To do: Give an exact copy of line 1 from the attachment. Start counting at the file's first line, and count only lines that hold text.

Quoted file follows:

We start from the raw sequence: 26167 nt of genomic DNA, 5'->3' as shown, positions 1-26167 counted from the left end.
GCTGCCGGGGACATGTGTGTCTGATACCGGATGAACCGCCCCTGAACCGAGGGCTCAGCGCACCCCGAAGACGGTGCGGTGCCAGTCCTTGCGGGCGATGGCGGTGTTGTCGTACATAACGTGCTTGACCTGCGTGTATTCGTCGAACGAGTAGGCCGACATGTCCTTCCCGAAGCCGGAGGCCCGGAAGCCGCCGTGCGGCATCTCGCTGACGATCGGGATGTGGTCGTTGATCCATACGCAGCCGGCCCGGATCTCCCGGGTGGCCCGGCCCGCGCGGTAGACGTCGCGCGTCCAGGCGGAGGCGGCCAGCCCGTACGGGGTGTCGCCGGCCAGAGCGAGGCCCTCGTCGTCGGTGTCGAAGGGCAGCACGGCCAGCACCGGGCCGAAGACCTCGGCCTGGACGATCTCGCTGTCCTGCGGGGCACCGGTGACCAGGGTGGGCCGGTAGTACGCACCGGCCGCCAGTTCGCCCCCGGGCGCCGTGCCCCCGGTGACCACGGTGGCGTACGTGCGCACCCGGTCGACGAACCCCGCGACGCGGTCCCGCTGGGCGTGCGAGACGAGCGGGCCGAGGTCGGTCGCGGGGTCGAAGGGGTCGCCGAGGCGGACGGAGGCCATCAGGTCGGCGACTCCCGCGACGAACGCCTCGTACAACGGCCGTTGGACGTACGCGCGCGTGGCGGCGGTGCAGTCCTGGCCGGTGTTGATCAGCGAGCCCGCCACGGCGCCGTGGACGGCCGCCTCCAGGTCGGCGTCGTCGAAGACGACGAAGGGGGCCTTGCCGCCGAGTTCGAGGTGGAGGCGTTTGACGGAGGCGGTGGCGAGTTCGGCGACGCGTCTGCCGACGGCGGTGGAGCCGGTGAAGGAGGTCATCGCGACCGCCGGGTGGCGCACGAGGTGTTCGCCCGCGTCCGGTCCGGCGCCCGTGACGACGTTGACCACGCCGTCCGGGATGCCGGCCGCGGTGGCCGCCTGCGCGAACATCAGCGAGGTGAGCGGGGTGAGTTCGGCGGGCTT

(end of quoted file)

We start from the raw sequence: 26167 nt of genomic DNA, 5'->3' as shown, positions 1-26167 counted from the left end.